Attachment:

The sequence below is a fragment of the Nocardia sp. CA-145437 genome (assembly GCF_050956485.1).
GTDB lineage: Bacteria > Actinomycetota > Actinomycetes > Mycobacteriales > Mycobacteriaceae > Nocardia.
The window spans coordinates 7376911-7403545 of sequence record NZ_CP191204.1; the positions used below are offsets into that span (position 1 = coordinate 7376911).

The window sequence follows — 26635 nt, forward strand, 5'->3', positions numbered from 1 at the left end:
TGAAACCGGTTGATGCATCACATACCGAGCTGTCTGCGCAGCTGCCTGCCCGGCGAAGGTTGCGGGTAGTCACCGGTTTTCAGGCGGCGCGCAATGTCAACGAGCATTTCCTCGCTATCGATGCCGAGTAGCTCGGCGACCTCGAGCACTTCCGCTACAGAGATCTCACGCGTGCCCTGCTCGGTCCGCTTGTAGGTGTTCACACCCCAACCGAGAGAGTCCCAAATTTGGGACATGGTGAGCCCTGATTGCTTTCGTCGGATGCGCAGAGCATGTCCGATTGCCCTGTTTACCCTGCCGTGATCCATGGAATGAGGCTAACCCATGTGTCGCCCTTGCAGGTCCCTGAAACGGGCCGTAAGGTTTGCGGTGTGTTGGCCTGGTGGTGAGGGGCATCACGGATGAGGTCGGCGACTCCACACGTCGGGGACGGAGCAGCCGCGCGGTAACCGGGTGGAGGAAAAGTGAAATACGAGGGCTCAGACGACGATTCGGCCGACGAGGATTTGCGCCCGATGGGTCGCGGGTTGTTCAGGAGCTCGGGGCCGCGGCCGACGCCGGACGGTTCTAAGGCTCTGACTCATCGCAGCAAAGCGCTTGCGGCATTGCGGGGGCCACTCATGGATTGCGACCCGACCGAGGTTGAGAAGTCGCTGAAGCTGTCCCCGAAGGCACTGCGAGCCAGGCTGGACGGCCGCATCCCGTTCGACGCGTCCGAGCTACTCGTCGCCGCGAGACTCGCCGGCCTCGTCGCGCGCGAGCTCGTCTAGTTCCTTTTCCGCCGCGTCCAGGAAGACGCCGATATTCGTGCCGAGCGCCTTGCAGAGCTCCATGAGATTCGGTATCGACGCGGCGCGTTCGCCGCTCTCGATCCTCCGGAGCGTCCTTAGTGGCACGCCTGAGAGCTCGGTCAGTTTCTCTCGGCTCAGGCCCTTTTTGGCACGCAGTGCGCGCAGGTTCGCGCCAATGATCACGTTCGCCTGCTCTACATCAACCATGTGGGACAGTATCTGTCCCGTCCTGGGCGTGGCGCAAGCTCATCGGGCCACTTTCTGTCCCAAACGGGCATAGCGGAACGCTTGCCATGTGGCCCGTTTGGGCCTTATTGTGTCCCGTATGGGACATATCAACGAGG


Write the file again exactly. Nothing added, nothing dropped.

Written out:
The sequence below is a fragment of the Nocardia sp. CA-145437 genome (assembly GCF_050956485.1).
GTDB lineage: Bacteria > Actinomycetota > Actinomycetes > Mycobacteriales > Mycobacteriaceae > Nocardia.
The window spans coordinates 7376911-7403545 of sequence record NZ_CP191204.1; the positions used below are offsets into that span (position 1 = coordinate 7376911).

The window sequence follows — 26635 nt, forward strand, 5'->3', positions numbered from 1 at the left end:
TGAAACCGGTTGATGCATCACATACCGAGCTGTCTGCGCAGCTGCCTGCCCGGCGAAGGTTGCGGGTAGTCACCGGTTTTCAGGCGGCGCGCAATGTCAACGAGCATTTCCTCGCTATCGATGCCGAGTAGCTCGGCGACCTCGAGCACTTCCGCTACAGAGATCTCACGCGTGCCCTGCTCGGTCCGCTTGTAGGTGTTCACACCCCAACCGAGAGAGTCCCAAATTTGGGACATGGTGAGCCCTGATTGCTTTCGTCGGATGCGCAGAGCATGTCCGATTGCCCTGTTTACCCTGCCGTGATCCATGGAATGAGGCTAACCCATGTGTCGCCCTTGCAGGTCCCTGAAACGGGCCGTAAGGTTTGCGGTGTGTTGGCCTGGTGGTGAGGGGCATCACGGATGAGGTCGGCGACTCCACACGTCGGGGACGGAGCAGCCGCGCGGTAACCGGGTGGAGGAAAAGTGAAATACGAGGGCTCAGACGACGATTCGGCCGACGAGGATTTGCGCCCGATGGGTCGCGGGTTGTTCAGGAGCTCGGGGCCGCGGCCGACGCCGGACGGTTCTAAGGCTCTGACTCATCGCAGCAAAGCGCTTGCGGCATTGCGGGGGCCACTCATGGATTGCGACCCGACCGAGGTTGAGAAGTCGCTGAAGCTGTCCCCGAAGGCACTGCGAGCCAGGCTGGACGGCCGCATCCCGTTCGACGCGTCCGAGCTACTCGTCGCCGCGAGACTCGCCGGCCTCGTCGCGCGCGAGCTCGTCTAGTTCCTTTTCCGCCGCGTCCAGGAAGACGCCGATATTCGTGCCGAGCGCCTTGCAGAGCTCCATGAGATTCGGTATCGACGCGGCGCGTTCGCCGCTCTCGATCCTCCGGAGCGTCCTTAGTGGCACGCCTGAGAGCTCGGTCAGTTTCTCTCGGCTCAGGCCCTTTTTGGCACGCAGTGCGCGCAGGTTCGCGCCAATGATCACGTTCGCCTGCTCTACATCAACCATGTGGGACAGTATCTGTCCCGTCCTGGGCGTGGCGCAAGCTCATCGGGCCACTTTCTGTCCCAAACGGGCATAGCGGAACGCTTGCCATGTGGCCCGTTTGGGCCTTATTGTGTCCCGTATGGGACATATCAACGAGG